C8- Finger Flexion Examine the patient's hands. Look for intrinsic hand, thenar and hypothenar muscle wasting. Test the patient's grip by having the patient hold the examiner's fingers in their fist tightly and instructing them not to let go while the examiner attempts to remove them. Normally the examiner cannot remove their fingers. This tests the forearm flexors and the intrinsic hand muscles. Compare the hands for strength asymmetry. Finger flexion is innervated by the C8 nerve root via the median nerve.

C8- Finger abduction & adduction Test the intrinsic hand muscles once again by having the patient abduct or "fan out" all of their fingers. Instruct the patient to not allow the examiner to compress them back in. Normally, one can resist the examiner from replacing the fingers. Finger abduction or "fanning" is innervated by the T1 nerve root via the ulnar nerve.

C8 & T1- Thumb Opposition To complete the motor examination of the upper extremities, test the strength of the thumb opposition by telling the patient to touch the tip of their thumb to the tip of their pinky finger. Apply resistance to the thumb with your index finger. Repeat with the other thumb and compare. Thumb opposition is innervated by the C8 and T1 nerve roots via the median nerve.

L1 & L2 : Hip Flexion Proceeding to the lower extremities, first test the flexion of the hip by asking the patient to lie down and raise each leg separately while the examiner resists. Repeat and compare with the other leg. This tests the iliopsoas muscles.

L3 Test extension at the knee by placing one hand under the knee and the other on top of the lower leg to provide resistance. Ask the patient to "kick out" or extend the lower leg at the knee. Repeat and compare to the other leg. This tests the quadriceps muscle.

L4: Ankle Dorsiflexion Test dorsiflexion of the ankle by holding the top of the ankle and have the patient pull their foot up towards their face as hard as possible. Repeat with the other foot. This tests the muscles in the anterior compartment of the lower leg.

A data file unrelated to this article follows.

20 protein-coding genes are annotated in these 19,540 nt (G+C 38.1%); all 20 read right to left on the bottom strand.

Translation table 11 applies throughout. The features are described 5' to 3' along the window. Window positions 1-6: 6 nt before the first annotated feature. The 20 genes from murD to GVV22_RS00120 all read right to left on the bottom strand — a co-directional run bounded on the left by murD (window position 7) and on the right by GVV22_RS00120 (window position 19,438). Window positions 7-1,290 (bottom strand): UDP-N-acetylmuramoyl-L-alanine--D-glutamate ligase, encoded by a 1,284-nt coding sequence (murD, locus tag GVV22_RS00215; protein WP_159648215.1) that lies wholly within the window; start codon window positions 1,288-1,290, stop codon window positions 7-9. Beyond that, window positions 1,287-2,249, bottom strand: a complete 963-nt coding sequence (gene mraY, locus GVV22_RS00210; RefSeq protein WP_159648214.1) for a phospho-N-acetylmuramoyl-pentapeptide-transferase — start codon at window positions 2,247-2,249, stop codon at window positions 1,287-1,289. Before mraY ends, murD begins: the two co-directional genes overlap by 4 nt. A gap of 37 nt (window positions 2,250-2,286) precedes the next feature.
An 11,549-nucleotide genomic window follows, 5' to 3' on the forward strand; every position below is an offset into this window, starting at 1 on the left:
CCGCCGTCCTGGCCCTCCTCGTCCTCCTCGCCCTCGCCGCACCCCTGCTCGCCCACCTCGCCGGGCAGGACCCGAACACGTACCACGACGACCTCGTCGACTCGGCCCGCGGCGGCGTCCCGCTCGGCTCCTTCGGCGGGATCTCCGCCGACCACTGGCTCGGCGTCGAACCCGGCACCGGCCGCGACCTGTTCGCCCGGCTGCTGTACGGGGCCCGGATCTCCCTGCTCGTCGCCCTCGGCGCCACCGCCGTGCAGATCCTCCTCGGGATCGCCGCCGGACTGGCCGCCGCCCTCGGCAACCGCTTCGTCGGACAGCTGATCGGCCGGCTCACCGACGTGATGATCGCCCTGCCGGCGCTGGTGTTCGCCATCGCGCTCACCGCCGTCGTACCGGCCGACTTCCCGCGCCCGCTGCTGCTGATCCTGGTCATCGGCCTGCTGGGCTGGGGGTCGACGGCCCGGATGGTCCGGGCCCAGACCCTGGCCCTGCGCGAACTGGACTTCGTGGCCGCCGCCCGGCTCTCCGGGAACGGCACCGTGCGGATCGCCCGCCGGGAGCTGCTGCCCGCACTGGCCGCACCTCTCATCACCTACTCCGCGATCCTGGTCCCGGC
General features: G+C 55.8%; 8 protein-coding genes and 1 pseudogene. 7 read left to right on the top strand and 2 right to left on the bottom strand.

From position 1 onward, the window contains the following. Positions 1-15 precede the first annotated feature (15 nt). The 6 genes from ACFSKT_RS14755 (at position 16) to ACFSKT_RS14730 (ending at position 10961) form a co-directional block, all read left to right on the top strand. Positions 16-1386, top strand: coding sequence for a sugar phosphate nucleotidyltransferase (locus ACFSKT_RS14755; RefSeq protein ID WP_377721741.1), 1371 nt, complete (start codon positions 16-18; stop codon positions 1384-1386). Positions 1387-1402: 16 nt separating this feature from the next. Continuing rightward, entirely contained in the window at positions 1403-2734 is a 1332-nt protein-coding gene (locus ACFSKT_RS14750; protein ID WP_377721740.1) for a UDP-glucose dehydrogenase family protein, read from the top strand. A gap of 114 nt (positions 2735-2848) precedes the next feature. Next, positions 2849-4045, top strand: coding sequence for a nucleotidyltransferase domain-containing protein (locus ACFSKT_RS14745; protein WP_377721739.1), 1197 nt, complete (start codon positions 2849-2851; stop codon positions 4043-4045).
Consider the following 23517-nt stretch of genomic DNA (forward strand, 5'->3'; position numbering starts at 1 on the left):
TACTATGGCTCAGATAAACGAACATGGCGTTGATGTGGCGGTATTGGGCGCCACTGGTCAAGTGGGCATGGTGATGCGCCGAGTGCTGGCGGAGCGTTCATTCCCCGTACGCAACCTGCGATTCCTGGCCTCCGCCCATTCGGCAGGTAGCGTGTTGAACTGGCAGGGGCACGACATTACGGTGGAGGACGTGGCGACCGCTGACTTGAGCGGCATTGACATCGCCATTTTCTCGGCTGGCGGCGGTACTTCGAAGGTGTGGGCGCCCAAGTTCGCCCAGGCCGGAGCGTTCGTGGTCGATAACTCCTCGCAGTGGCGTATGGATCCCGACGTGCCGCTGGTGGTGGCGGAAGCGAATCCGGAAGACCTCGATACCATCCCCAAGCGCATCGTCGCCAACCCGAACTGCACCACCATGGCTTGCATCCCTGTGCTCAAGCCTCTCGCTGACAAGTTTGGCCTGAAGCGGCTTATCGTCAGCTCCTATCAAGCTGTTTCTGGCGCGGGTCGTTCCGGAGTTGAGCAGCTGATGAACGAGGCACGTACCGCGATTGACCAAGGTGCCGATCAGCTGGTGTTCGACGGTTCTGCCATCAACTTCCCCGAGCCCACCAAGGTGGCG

L5: Great toe extension Ask the patient to move the large toe against the examiner's resistance "up towards the patient's face". This tests the extensor halucis longus muscle.

S1: Ankle plantar flexion and eversion/knee flexion Holding the bottom of the foot, ask the patient to press down as hard as possible. Or in standing rise up onto the ball of their foot. Repeat with the other foot and compare. This tests the gastrocnemius and soleus muscles in the posterior compartment of the lower leg.

S2: Test flexion at the knee by holding the knee from the side and applying resistance under the ankle and instructing the patient to pull the lower leg towards their buttock as hard as possible. Repeat with the other leg. This tests the hamstrings. [4]


The comprehensive videos below on Myotomes also report on the clinical significance of these tests. From studies and a systematic review (2017) they report the finding attribute a weak clinical significance to these tests but, they point out, they are the best tools we have.



  1. 1.0 1.1 Wikipedia. Myotome. Available from: (last accessed 22.4.2019)
  2. What are myotomes. Available from: (last accessed 22.4.2019)
  3. Teach me anatomy. Myotomes. Available from: (last accessed 22.4.2019)
  4. Slide share. Dermatomes and myotomes. Available from: (last accessed 22.4.2019)
  5. Physiotutors. Myotomes upper limb. Available from: (last accessed 23.4.2019)
  6. Physiotutors. Myotomes of the lower limb. Available from: (last accessed 23.4.2019)